Three years after the Wall Street collapse initiated deep recession, the world once again stands on the precipice of an economic abyss, demonstrating that the current crisis represents not merely a conjunctural downturn in the markets, but a systemic breakdown of the capitalist system.
This time the immediate issue is the economic and political crisis engulfing the euro zone, calling into question the viability of the euro currency and the European Union itself. A collapse of the euro and dissolution of the European Union would have disastrous social consequences not only for Europe, but for the US and the rest of world.
According to Martin Wolf of the Financial Times, “Such turbulence in Europe, with massive wealth destruction, bankruptcies and a collapse in confidence in European integration and cooperation, would most likely result in a deep depression in both the existing and remaining euro countries, as well as in the world economy.”
In particular, the Times pointed to sections of the euro zone which are denominated in dollars, and warned, if a collapse of investor confidence in these areas “sparked a fire sale of dollar assets, contagion could spread to US banks.”
As the crisis deepens, so do the divisions between the European powers, raising the specter of dictatorship and war.
French President Nicolas Sarkozy is pushing for the European Central Bank to act as lender of last resort for struggling governments, an idea which is being resisted by the German Chancellor Angela Merkel for fear this will, in reality, mean a German bailout of Europe.
French Foreign Minister Alain Juppe warned the collapse of the euro could mean “the explosion of the European Union itself,” at which point “everything becomes possible, even the worst. We have flattered ourselves for decades that we have eradicated the danger of conflict inside our continent, but let’s not be too sure.”
At bottom, the European debt crisis is not so much about debt, but lack of economic growth.
Due to the recession set off by the Wall Street collapse in 2008, the European governments have been forced to borrow more from the banks as their economies slowed. At the same time, however, the anemic growth rate has exacerbated their debt to gross domestic product (GDP) ratios – a measure banks look at to determine the risk of their loans. The more risky a loan is perceived to be, the higher the interest rate charged by the banks.
In response to this, the banks are demanding, and the national governments are carrying out, brutal austerity measures. But austerity, which ultimately lowers the living standards of the population, pushes these countries deeper into recession, thus worsening the debt to GDP ratio and driving up borrowing costs, and so on.
On display is one of the inherent contradictions of capitalism. The globalization of production over the past two decades signified the productive forces themselves had outgrown the confines of the nation-state system. Yet the world remains politically divided into some two hundred competing nations.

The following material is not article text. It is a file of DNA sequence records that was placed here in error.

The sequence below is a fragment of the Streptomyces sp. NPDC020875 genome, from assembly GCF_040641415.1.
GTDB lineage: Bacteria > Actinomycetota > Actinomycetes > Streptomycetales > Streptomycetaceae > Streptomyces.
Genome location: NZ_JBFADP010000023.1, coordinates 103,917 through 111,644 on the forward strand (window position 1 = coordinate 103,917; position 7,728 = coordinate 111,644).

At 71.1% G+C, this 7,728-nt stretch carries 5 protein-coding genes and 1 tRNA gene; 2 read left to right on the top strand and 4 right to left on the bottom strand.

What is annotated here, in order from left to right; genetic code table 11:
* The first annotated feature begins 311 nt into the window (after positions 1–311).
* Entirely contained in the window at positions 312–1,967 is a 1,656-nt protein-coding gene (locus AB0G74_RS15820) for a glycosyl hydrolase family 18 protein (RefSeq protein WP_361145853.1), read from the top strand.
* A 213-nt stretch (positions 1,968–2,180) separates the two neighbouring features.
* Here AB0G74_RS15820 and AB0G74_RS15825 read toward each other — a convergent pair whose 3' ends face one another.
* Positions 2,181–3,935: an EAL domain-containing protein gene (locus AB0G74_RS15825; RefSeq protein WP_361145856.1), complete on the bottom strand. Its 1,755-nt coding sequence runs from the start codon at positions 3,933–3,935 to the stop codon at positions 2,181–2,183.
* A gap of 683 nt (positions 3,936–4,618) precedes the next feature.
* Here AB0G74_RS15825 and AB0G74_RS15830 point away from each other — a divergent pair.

The capitalist class has no progressive solution to this contradiction, because their social position is bound up with private property, which is historically rooted in and inseparable from the nation-state.
In fact, the introduction of the euro in 1999 was, by itself, an attempt to solve the contradiction on the basis of private property, while at the same time constructing a market capable of competing against the US.
The euro gave the outward appearance of having solved the contradiction by creating the conditions for an ever-expanding European economy. The union’s core nations – in particular Germany – were able to expand their exports to the union’s peripheral nations, such as Greece.
In doing so, the core nations ran balance of payments surpluses, meaning they had more money coming into the country than leaving. These surpluses were used to provide cheap credit to the peripheral nations they might continue to import from the core countries. But this meant the peripheral nations ran balance of trade deficits
– that is, they went into debt.
This can be compared to the current relationship between the United States and China, in which the US provides a vast export market for cheap Chinese goods, but which requires China to fund this consumption by using its trade surplus to buy US debt.
In both cases, the contradiction must eventually reassert itself in the form of an even more acute crisis.
“One of the basic reasons for the crisis in bourgeois society,” explained Leon Trotsky more than 80 years ago, “is the fact that the productive forces created by it can no longer be reconciled with the framework of the national state. From this follow, on the one hand, imperialist wars, on the other, the utopia of a bourgeois United States of Europe.”
There is only one social force on the planet not tied to the nation-state and inherently international that is capable of unifying Europe, and that is the working class. Their power is derived, not from owning the means of production, but from setting them into motion, thereby creating all of society’s wealth.
Placing production under the democratic control of the working class would place it on an international foundation and solve the contradiction currently plunging the capitalist world into chaos. Society’s resources could then be used to meet social need, not just private profit. This is the perspective of international socialism.